The above map highlights the ISA Lima Offices, location of universities, as well as other locations useful to ISA students.
An aerial view of the vast city of Lima, which includes thirty central districts.
What's Lima Like?
Lima was founded by water's edge as the main South American seaport for importing and exporting goods some five hundred years ago. At this time, when the Spanish conquered its indigenous inhabitants in the early 1500s, the population exploded and the city grew in prominence with every sea traveler and tradesman passing through. The Inca's past melted with that of the Spanish conquistadors, forming the country's capital, that today, blends both indigenous tradition with European culture.
What the Spanish brought when they settled Lima was the inevitable future of skyscrapers, upscale shopping plazas, and commercial activity to rival most of South America. Lima now holds a bustling 6.4 million people within its four hundred square miles of metropolitan hubbub. Evidence of Lima's past can still be seen throughout the city. Some 1,600 wooden balconies from the colonial era bespeak the influence the Muslim Moors had over the Spanish. Lush green parks with overhanging Brazilian nut trees, which are thousands of years old, battle for space with constructions of eight well-established Peruvian universities. A walk through Lima is like a walk through history.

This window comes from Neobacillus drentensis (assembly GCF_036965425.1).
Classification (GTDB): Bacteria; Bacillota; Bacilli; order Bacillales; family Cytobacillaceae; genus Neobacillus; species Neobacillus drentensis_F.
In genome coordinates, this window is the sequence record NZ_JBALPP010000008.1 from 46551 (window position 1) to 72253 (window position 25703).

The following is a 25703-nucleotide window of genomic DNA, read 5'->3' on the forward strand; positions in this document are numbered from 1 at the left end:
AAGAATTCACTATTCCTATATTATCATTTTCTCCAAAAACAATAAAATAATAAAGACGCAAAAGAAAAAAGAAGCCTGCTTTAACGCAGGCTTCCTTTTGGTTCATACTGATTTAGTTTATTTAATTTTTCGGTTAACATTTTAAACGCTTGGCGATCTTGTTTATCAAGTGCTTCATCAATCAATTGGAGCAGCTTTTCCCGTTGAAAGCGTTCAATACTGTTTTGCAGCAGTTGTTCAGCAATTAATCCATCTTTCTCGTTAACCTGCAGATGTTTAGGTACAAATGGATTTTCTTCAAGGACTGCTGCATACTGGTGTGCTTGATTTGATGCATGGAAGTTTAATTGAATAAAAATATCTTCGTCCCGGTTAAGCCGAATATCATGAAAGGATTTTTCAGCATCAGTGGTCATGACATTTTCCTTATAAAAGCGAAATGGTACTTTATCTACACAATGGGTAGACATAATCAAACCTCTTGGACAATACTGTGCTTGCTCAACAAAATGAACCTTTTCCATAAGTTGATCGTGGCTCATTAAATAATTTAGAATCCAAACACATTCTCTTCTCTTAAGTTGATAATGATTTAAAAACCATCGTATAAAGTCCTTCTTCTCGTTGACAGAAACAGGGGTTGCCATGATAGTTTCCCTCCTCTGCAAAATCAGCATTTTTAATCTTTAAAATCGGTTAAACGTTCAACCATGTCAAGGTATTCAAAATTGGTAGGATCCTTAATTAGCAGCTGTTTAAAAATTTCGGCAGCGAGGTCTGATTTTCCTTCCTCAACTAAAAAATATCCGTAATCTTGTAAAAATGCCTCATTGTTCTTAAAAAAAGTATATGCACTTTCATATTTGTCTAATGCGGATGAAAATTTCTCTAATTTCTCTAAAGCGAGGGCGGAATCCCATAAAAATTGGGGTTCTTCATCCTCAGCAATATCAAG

Region and Population
Lima (population 7,000,000 in Lima Proper) is the capital and the largest city in Peru. It is located in the province of Lima, along the central coast of Peru. The Lima Province is the only province in the country that does not belong to any of Peru's 25 regions.
Lima, located on the Pacific Coast, is humid all year long. January, February, and March are the hottest and sunniest months of the year. Light clothes are needed for these hot summer months. April, May, November, and December are mild months, during which the temperatures generally range from 60 to 80 degrees Fahrenheit. June, July, August, and September are winter months, but the temperature in Lima does not get so cold that you will need a winter coat; a heavy jacket and a sweatshirt/fleece should suffice.
It rarely rains in Lima, and if it does, it is only a light drizzle, which the locals call "garua". Apart from the strong summer months, Lima usually appears a little gray, like a London fog.
Average monthly highs and lows (degrees in Fahrenheit) and rainfall (in inches) in Lima:
Check out what Peru is like! The video starts out by showing you the marvel of Cusco and then later (around the 4-minute mark) shows you the neighborhoods in Lima.